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SC asks Centre to clarify on legality of cryptocurrency

  • IAS NEXT, Lucknow
  • 28, Feb 2022
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The Supreme Court has asked the Centre whether dealing with cryptocurrencies like bitcoin is legal in India.

  • The Court posed the query while hearing a plea by one of the accused in the GainBitcoin scam, seeking quashing of the charges against him.

How is it regulated?

There’s no formal regulation on cryptocurrencies in India so far. The Centre has been working on crypto regulatory framework since 2019 but is yet to introduce a bill.

  • The central bank has always maintained a strong stance against private digital currencies. It had banned the banking system from aiding such trades, which was struck down by the Supreme Court in 2020.

Latest developments:

  • In Union Budget 2022, finance minister Nirmala Sitharaman had proposed 30 per cent tax on earnings from cryptocurrencies and non-fungible tokens (NFTs).
  • She also said that losses from their sale could not be offset against other income, delivering another disincentive to trading and investment in digital assets.
  • The government also introduced 1 per cent tax deducted at source (TDS) on digital assets.
  • It also announced that RBI will introduce its digital currency in FY23 that will lead to more efficient and cheaper currency management system.

What are Cryptocurrencies?

Cryptocurrencies are digital currencies in which encryption techniques are used to regulate the generation of units of currency and verify the transfer of funds, operating independently of a central bank.

  • They use Blockchain technology.
  • Examples: Bitcoin, Ethereum etc.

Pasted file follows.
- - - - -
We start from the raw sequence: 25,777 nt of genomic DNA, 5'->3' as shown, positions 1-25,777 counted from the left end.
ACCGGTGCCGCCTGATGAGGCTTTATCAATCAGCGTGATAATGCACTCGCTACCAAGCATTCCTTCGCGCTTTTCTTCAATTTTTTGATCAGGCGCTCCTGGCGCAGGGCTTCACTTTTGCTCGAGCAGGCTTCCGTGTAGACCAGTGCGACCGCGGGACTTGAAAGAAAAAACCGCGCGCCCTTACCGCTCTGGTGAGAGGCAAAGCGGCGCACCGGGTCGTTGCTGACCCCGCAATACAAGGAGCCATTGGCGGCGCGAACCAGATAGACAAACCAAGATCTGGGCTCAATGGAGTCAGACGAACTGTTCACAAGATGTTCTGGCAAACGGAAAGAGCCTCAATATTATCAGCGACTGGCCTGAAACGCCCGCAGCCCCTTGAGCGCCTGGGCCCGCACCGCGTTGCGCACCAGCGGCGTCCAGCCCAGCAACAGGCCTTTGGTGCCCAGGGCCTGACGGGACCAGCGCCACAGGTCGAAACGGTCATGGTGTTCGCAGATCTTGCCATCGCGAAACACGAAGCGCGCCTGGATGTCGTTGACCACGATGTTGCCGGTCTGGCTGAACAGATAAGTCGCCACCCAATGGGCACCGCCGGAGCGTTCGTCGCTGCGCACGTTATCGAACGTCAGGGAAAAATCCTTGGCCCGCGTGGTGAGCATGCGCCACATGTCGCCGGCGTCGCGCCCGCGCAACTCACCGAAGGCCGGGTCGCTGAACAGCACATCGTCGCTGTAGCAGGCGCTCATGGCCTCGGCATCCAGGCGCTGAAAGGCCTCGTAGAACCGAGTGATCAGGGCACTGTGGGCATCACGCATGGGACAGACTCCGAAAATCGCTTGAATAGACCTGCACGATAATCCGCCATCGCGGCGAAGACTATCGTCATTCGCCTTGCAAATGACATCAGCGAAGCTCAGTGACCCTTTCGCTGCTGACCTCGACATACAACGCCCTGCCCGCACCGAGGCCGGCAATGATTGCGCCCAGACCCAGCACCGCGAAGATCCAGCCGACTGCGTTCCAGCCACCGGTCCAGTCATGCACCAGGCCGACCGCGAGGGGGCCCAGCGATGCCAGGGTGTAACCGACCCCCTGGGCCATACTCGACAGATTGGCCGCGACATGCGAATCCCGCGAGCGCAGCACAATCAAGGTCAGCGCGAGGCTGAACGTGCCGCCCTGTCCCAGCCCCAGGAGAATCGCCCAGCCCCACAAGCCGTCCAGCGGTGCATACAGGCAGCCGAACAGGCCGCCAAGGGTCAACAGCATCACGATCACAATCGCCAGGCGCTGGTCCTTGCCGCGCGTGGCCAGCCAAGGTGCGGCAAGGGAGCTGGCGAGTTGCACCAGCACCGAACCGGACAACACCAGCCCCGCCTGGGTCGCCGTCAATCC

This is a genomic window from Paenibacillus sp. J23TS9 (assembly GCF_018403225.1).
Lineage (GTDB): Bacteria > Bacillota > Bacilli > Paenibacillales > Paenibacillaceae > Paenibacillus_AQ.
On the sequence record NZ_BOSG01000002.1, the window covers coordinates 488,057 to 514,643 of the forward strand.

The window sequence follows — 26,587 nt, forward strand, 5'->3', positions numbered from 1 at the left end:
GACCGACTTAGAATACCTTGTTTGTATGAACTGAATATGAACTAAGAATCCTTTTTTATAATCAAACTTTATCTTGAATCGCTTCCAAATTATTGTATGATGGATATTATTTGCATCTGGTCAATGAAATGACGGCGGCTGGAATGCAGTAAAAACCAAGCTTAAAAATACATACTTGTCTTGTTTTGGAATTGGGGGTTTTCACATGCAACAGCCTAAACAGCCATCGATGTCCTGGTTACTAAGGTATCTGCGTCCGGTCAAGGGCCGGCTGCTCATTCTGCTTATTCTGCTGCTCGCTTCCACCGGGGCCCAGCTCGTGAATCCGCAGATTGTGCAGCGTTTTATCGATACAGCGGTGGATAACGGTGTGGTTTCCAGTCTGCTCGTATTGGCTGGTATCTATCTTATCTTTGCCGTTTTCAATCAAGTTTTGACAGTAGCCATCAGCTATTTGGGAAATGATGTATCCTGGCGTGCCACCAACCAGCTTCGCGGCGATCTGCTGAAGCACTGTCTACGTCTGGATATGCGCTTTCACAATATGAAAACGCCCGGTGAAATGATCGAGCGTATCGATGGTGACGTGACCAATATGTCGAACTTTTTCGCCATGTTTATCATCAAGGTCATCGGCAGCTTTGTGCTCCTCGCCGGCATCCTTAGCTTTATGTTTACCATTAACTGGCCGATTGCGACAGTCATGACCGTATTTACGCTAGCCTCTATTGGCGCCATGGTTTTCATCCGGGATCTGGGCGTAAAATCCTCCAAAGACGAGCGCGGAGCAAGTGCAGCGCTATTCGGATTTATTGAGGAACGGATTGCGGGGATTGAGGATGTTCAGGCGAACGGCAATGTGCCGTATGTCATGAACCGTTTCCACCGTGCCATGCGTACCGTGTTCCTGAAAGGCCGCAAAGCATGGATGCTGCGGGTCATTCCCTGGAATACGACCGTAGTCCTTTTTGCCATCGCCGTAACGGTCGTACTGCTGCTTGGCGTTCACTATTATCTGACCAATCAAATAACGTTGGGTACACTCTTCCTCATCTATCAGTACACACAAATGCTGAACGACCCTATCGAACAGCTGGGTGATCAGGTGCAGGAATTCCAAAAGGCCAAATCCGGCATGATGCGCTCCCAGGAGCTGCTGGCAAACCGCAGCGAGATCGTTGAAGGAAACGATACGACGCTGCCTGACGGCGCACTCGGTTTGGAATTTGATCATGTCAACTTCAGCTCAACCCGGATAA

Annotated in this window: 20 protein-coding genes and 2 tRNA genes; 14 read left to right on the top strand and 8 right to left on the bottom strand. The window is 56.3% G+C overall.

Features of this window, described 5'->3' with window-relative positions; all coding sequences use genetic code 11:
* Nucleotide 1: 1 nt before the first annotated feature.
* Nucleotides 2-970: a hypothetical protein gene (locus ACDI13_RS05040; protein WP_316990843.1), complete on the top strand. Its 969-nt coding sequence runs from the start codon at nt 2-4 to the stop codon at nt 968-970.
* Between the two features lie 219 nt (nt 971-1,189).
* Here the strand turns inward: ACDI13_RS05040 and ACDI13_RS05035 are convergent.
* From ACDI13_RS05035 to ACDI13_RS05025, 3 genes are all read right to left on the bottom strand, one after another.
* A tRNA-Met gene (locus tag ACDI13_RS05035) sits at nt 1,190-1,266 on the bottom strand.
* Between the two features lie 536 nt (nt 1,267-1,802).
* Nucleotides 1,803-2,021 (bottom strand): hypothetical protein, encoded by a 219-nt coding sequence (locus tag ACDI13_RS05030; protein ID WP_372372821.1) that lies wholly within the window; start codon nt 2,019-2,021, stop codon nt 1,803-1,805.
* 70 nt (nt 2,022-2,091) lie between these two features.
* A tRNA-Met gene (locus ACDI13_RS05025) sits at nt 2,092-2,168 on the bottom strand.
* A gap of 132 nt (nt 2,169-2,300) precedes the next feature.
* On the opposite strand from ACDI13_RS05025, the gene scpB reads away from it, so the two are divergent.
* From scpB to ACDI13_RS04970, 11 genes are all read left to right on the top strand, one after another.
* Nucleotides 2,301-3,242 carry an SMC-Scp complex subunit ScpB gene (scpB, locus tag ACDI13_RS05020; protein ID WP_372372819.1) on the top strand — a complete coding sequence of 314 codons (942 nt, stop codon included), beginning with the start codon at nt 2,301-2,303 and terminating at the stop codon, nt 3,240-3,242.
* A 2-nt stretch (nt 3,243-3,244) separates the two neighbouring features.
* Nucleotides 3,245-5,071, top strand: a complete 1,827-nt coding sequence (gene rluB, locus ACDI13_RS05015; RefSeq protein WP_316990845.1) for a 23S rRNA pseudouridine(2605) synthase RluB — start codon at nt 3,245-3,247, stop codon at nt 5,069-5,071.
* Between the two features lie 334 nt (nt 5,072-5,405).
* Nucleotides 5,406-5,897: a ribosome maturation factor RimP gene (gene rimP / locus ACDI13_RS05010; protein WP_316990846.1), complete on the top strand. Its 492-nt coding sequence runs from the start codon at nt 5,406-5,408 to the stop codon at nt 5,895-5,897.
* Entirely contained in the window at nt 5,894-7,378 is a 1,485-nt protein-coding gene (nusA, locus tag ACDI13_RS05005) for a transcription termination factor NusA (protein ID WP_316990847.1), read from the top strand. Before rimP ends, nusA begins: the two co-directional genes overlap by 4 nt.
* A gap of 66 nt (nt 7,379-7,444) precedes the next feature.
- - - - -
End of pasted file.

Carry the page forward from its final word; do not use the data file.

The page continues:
Why is the RBI against the use of cryptocurrencies?

Sovereign guarantee: Cryptocurrencies pose risks to consumers.  They do not have any sovereign guarantee and hence are not legal tender.

Market volatility: Their speculative nature also makes them highly volatile.  For instance, the value of Bitcoin fell from USD 20,000 in December 2017 to USD 3,800 in November 2018.

Risk in security: A user loses access to their cryptocurrency if they lose their private key (unlike traditional digital banking accounts, this password cannot be reset).

Malware threats: In some cases, these private keys are stored by technical service providers (cryptocurrency exchanges or wallets), which are prone to malware or hacking.

SC Garg Committee recommendations (2019):

  • Ban anybody who mines, hold, transact or deal with cryptocurrencies in any form.
  • It recommend a jail term of one to 10 years for exchange or trading in digital currency.
  • It proposed a monetary penalty of up to three times the loss caused to the exchequer or gains made by the cryptocurrency user whichever is higher.
  • However, the panel said that the government should keep an open mind on the potential issuance of cryptocurrencies by the Reserve Bank of India.